The other week I sat in on a Dell Think Tank moderated by Lauren Berger, the CEO of the InternQueen.com who recently released her second book, Welcome to the Real World. The purpose of the Think Tank is to connect students, employers, educators, recruiters and Gen Y job seekers. The mission was to create a dialogue around a broken system.
The Art of Email: If you're a fellow member of Gen Y, you grew up on the computer and used email, AOL Instant Messenger and text as a way of correspondence to friends and family. The workplace also caught on to this technology and implemented it at great lengths. Except, transitioning to using email from personal to professional should really require a handbook. Learning to craft a perfect professional email is an art. Unfortunately too many graduates enter the working world not realizing how to write an effective formal email.
The Dell panel agreed that universities should create programs that help their graduates navigate communicating with their co-workers and clients via a computer. Rakia Reynolds from Skai Blue Media said a new hire sent her a message reading, "Hey, dude, it's finished!" This casual tone was not how Reynolds wanted her employee to interact with her. There are also times when we're too connected to emails. In such a socially connected world we're oddly isolated. Natalie Zfat the co-founder of Social Co., mentioned, "Technology can make us anti-social. Show that you have communication skills."
To Text or Not to Text: Do not text your boss if he or she has never reached out to you via that medium. However, what do you do if your boss texts you? Text them back but keep it formal. Your boss isn't "Your girl" as panelist Rakia Reynolds explained how she received a text like this from an employee. Mirror your boss's language and texting skills. If they are using a relaxed vocab – you can too, but don't over do it. Always proofread and avoid texting slang like, "OMG", "TTYL", and "IRT." Stay away from emoticons – especially if you are new on the job. These designs unfortunately only remind your boss that you are new to the workforce and might not be as professional as they would like.
The Busy Chronicles: One topic that Lauren Berger brought up was the, "I'm so busy" tagline used by professionals industry-wide. My fellow panelists agreed that we all need to stop one upping one another on our "busy" professional lifestyle. We don't need to compete with each other. We actually all need to relax. John Gottfried of Major League Hacking explained the discussion might be less about finding a work/life balance and more about finding a place where that blurred line doesn't matter. Although, how do you create a work/life balance when we live in a digital 24/7 world? There's no easy answer to this question, which is why it's been debated for years.
As a new hire, especially when you're holding your first job – you need to put in face time. Be the first one there and last one to leave for the first several months. Understand what is expected of you and learn what your hours are. Do you work with clients on the west coast and need to rake in three additional hours to coordinate schedules? Or worse, do you have clients in Asia and need to be on call when the rest of your office is in bed? The last thing any good boss wants is a burned out employee. No boss should expect you to burn the midnight oil, night after night after night. They'd end up with a sleep-deprived employee that could be a risk to their business.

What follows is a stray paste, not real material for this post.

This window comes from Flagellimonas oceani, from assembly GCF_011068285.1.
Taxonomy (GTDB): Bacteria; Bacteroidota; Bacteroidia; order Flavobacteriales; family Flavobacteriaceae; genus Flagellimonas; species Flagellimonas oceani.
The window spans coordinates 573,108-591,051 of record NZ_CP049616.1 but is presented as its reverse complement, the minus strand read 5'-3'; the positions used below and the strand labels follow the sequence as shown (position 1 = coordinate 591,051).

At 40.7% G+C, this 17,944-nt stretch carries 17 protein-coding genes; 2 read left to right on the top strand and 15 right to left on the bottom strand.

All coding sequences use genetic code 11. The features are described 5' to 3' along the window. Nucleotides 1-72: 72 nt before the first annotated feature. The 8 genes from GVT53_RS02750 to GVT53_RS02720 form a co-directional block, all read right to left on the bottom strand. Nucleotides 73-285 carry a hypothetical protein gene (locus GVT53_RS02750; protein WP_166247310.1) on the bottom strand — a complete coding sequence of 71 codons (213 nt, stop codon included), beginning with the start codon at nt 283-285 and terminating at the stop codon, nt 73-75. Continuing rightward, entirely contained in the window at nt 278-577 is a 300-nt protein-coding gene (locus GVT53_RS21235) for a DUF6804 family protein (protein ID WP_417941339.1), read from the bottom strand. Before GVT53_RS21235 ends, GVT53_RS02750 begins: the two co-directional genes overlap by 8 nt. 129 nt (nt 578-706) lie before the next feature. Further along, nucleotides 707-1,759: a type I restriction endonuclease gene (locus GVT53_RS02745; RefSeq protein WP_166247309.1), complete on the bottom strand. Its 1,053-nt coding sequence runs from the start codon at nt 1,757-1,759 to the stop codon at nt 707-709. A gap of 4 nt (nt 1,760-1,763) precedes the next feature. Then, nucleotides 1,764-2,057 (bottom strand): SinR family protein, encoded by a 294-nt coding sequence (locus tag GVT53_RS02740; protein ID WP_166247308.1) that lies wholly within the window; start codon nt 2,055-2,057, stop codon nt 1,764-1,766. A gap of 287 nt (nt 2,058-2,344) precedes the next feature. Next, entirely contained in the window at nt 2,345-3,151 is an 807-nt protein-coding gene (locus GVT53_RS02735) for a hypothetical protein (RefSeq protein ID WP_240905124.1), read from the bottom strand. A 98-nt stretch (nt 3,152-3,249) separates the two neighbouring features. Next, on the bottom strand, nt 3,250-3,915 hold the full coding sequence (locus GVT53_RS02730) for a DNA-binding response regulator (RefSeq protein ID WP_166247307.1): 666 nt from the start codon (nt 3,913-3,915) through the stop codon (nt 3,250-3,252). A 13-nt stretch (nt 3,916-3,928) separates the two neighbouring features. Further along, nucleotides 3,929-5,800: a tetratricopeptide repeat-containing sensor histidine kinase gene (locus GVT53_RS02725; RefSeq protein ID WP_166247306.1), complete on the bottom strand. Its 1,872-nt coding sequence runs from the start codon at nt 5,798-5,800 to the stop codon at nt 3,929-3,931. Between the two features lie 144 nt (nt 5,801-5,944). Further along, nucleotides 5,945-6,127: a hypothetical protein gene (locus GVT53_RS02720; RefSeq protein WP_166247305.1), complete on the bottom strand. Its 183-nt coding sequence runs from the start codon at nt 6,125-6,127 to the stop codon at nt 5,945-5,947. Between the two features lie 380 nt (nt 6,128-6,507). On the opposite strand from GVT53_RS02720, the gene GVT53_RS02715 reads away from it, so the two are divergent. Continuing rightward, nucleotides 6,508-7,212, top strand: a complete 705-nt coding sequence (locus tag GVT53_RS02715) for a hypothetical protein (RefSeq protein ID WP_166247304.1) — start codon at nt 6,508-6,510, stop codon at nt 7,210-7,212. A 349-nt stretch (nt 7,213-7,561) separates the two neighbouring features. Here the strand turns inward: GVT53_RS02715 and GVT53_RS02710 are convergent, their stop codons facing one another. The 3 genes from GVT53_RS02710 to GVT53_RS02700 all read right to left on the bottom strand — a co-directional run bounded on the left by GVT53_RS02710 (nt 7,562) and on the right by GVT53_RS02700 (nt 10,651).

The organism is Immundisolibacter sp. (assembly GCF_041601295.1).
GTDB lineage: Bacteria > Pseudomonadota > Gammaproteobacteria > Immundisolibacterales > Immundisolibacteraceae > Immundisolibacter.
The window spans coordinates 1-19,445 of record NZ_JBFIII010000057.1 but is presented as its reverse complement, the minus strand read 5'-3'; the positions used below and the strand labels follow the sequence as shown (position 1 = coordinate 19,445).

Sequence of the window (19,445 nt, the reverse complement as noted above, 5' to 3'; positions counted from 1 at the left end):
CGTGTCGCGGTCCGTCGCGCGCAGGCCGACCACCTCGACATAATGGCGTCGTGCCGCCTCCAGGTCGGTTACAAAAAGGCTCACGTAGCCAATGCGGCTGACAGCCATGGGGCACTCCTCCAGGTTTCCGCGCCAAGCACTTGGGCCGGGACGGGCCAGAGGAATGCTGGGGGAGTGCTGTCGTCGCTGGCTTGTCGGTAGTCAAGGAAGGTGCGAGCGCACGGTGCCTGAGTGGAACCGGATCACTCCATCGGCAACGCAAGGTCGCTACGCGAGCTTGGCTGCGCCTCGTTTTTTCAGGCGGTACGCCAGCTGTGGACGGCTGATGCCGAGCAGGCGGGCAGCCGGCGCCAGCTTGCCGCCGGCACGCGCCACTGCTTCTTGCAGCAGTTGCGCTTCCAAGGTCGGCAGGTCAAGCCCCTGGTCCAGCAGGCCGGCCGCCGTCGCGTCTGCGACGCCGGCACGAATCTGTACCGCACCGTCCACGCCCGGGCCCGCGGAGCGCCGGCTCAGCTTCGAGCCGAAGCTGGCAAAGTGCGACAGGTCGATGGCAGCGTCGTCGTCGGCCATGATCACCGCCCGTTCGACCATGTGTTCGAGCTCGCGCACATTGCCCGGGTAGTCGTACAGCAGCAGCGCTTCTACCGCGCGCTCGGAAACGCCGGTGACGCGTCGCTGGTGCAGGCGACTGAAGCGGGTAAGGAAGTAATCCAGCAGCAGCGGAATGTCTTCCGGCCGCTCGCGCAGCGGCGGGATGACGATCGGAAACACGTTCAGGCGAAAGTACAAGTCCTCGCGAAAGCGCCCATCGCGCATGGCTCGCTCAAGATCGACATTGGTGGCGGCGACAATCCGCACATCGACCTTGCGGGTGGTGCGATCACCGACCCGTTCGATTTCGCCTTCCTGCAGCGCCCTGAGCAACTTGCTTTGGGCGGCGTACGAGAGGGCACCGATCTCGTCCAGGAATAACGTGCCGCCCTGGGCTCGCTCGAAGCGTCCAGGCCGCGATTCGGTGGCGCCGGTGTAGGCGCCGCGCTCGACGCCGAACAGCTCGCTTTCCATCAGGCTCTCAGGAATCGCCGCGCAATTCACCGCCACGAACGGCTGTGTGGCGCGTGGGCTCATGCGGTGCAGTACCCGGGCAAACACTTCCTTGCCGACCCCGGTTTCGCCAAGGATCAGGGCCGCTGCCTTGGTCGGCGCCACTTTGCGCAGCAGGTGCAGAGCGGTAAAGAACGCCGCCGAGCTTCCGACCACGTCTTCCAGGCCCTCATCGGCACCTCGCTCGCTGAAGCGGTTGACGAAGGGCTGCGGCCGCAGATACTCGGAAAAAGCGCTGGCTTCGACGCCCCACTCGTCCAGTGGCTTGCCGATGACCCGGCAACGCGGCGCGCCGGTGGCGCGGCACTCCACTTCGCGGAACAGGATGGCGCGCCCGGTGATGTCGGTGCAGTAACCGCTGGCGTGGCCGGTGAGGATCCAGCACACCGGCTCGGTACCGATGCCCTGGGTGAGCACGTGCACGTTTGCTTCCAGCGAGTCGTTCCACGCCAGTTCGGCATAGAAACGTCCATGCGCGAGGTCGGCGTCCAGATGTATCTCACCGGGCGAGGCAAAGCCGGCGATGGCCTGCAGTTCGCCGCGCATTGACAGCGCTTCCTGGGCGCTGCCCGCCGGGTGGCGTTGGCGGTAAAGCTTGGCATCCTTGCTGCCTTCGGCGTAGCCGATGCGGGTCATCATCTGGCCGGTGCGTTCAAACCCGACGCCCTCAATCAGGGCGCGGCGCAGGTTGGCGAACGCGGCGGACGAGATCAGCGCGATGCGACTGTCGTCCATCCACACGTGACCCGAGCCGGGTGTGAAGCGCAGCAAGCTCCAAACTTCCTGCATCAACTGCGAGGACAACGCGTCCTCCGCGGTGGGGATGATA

If you are feeling over-extended, approach your boss. Ask for a work smartphone and laptop to answer emails, take calls or complete assignments at home. Most importantly, learn what their priorities are and what can truly wait until tomorrow. Ask to alter your hours several days a week if you need to work odd hours to meet deadlines, work late night events, or conference with clients overseas.
Fix the System: The Dell panel was in full agreement that the university system needs to make changes when it comes to preparing graduates for the real world. Opal Vadham, one of the student panelists, said "Universities need to have a strong social media presence so students can see how social media can be utilized professionally." If a university isn't readily using LinkedIn, Twitter or other platforms to their advantage, how would a student know they could use social media to enhance their job search?
People learn best through leading by example. Universities need to create classes, panels, events that arm students with the tools they need in the real world. While taking History of Central Europe is fascinating it might be equally advantageous to learn how to create a business plan, pitch a client, cold call, devise an elevator speech, lead a meeting or conduct a conference call.
Tackling an Internship: You need an internship to get a job but you need a job to afford your internship – what gives? How does a financially strapped student survive on an internships stipend of lunch and metro fare? Student panelist, Eva Shang from Harvard shared how she had to work a second job while she had an internship. As a student who can't rely on the bank of mom and dad – how do you make it work?
As the InternQueen, Lauren Berger can attest, there's no better place to learn hand on job experience than being in an office environment. Which is why internships are so valuable. Christina Onori from Dell explained that interns (and employees) at the Dell campus participate in several career development workshops throughout their internship, including one about, "Primping their LinkedIn Profile." Many internships can be offered for part time which can offer the student time to find a job and complete course work. In fact, there's a limit to how many hours an employer can have an intern work. If your boss asks you to work longer hours, have your college counselor step in and talk to your supervisor.
To listen to the entire Think Tank Livestream, click here.